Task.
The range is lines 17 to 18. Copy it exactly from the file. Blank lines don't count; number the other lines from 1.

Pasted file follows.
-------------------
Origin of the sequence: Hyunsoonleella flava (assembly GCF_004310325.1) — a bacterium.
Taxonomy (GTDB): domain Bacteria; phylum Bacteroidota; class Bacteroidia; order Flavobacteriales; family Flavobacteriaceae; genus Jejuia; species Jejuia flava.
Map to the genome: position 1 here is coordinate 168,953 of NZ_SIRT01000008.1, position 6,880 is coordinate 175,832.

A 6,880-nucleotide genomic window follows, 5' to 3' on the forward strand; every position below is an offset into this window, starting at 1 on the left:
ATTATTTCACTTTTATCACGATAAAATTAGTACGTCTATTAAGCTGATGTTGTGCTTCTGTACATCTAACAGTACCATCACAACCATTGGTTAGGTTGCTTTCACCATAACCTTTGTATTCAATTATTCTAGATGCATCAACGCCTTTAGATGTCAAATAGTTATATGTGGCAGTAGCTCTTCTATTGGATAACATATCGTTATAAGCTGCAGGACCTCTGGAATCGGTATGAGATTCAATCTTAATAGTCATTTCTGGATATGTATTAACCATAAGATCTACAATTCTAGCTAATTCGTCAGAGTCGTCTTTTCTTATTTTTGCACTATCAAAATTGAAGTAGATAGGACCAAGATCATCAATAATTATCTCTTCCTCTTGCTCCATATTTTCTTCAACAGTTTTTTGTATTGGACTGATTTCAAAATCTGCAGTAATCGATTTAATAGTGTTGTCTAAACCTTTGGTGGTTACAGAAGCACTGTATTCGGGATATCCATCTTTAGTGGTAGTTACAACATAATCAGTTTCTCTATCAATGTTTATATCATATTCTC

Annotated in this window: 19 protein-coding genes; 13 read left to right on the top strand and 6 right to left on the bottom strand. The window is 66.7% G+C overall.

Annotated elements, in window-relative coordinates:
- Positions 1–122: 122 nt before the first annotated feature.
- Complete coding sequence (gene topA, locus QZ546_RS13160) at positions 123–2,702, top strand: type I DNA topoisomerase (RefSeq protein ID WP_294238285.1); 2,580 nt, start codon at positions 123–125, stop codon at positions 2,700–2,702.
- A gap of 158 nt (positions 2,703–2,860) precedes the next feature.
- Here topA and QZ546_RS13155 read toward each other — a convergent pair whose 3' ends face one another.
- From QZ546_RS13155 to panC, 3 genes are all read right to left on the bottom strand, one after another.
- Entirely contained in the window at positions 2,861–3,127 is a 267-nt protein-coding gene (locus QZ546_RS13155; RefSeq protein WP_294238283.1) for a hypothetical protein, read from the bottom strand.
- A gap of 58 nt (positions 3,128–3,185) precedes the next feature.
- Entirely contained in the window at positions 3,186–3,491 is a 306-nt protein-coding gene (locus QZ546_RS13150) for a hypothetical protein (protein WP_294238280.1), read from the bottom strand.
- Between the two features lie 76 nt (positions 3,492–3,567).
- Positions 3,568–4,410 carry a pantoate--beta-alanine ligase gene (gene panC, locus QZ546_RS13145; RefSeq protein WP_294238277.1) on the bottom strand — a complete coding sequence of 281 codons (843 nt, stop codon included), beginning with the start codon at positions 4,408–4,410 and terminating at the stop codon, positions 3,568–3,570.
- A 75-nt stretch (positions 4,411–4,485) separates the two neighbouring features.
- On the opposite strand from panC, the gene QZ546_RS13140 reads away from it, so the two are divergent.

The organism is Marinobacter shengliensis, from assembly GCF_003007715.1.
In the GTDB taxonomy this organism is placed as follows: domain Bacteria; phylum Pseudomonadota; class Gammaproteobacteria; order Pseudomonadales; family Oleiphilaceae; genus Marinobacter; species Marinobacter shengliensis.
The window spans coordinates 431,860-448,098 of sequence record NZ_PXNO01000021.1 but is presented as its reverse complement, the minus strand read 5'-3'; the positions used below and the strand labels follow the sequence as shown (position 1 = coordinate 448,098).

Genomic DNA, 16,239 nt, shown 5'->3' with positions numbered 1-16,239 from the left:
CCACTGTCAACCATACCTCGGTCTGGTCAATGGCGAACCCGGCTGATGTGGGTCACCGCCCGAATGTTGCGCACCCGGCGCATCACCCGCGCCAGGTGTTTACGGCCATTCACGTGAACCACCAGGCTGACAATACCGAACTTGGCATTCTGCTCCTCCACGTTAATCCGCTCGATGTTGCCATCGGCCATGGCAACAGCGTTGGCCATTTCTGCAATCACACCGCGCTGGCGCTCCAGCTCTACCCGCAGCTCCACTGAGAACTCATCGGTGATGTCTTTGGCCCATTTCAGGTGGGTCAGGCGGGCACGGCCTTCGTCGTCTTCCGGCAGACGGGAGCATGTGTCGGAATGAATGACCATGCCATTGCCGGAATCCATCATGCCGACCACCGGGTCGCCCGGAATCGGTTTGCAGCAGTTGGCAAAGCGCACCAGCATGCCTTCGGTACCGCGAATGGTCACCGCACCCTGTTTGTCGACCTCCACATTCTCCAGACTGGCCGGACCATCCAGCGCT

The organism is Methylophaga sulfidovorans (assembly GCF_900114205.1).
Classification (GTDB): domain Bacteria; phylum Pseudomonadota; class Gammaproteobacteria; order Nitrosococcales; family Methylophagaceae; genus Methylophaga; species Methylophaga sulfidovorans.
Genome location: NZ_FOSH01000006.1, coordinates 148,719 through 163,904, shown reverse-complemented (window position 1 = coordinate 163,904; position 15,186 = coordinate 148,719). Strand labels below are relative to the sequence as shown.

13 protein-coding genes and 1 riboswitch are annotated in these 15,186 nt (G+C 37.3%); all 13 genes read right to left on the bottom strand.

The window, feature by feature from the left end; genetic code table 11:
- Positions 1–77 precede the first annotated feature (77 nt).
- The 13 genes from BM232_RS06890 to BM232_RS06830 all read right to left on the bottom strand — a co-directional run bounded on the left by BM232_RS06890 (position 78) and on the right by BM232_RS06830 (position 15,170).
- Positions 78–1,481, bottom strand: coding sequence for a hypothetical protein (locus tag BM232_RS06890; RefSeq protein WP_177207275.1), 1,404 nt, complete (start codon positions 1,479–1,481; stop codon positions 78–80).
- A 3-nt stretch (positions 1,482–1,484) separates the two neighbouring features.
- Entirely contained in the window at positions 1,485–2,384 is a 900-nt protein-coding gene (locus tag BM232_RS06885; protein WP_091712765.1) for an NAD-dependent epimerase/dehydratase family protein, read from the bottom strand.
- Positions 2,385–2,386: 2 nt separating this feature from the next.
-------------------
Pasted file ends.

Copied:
- Positions 3,568–4,410 carry a pantoate--beta-alanine ligase gene (gene panC, locus QZ546_RS13145; RefSeq protein WP_294238277.1) on the bottom strand — a complete coding sequence of 281 codons (843 nt, stop codon included), beginning with the start codon at positions 4,408–4,410 and terminating at the stop codon, positions 3,568–3,570.
- A 75-nt stretch (positions 4,411–4,485) separates the two neighbouring features.